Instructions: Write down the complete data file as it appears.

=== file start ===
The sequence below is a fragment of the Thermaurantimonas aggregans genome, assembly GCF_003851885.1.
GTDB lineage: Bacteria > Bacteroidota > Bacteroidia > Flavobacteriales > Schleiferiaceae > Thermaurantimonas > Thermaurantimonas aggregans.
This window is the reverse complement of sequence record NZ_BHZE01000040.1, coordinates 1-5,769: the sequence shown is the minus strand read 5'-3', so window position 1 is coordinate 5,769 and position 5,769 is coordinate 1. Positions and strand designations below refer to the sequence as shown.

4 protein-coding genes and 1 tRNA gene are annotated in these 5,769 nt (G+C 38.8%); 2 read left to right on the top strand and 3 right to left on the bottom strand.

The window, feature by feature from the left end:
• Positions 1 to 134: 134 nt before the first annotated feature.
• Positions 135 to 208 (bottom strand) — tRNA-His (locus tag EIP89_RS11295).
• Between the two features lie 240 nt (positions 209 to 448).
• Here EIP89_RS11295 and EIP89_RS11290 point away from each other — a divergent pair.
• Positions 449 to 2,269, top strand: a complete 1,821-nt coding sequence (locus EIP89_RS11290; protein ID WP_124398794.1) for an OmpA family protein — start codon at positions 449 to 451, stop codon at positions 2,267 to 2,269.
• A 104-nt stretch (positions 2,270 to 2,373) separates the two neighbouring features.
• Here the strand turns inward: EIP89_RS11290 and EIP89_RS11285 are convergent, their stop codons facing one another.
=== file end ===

The sequence below is a fragment of the Thermaurantimonas aggregans genome, assembly GCF_003851885.1.
GTDB lineage: Bacteria > Bacteroidota > Bacteroidia > Flavobacteriales > Schleiferiaceae > Thermaurantimonas > Thermaurantimonas aggregans.
This window is the reverse complement of sequence record NZ_BHZE01000040.1, coordinates 1-5,769: the sequence shown is the minus strand read 5'-3', so window position 1 is coordinate 5,769 and position 5,769 is coordinate 1. Positions and strand designations below refer to the sequence as shown.

4 protein-coding genes and 1 tRNA gene are annotated in these 5,769 nt (G+C 38.8%); 2 read left to right on the top strand and 3 right to left on the bottom strand.

The window, feature by feature from the left end:
• Positions 1 to 134: 134 nt before the first annotated feature.
• Positions 135 to 208 (bottom strand) — tRNA-His (locus tag EIP89_RS11295).
• Between the two features lie 240 nt (positions 209 to 448).
• Here EIP89_RS11295 and EIP89_RS11290 point away from each other — a divergent pair.
• Positions 449 to 2,269, top strand: a complete 1,821-nt coding sequence (locus EIP89_RS11290; protein ID WP_124398794.1) for an OmpA family protein — start codon at positions 449 to 451, stop codon at positions 2,267 to 2,269.
• A 104-nt stretch (positions 2,270 to 2,373) separates the two neighbouring features.
• Here the strand turns inward: EIP89_RS11290 and EIP89_RS11285 are convergent, their stop codons facing one another.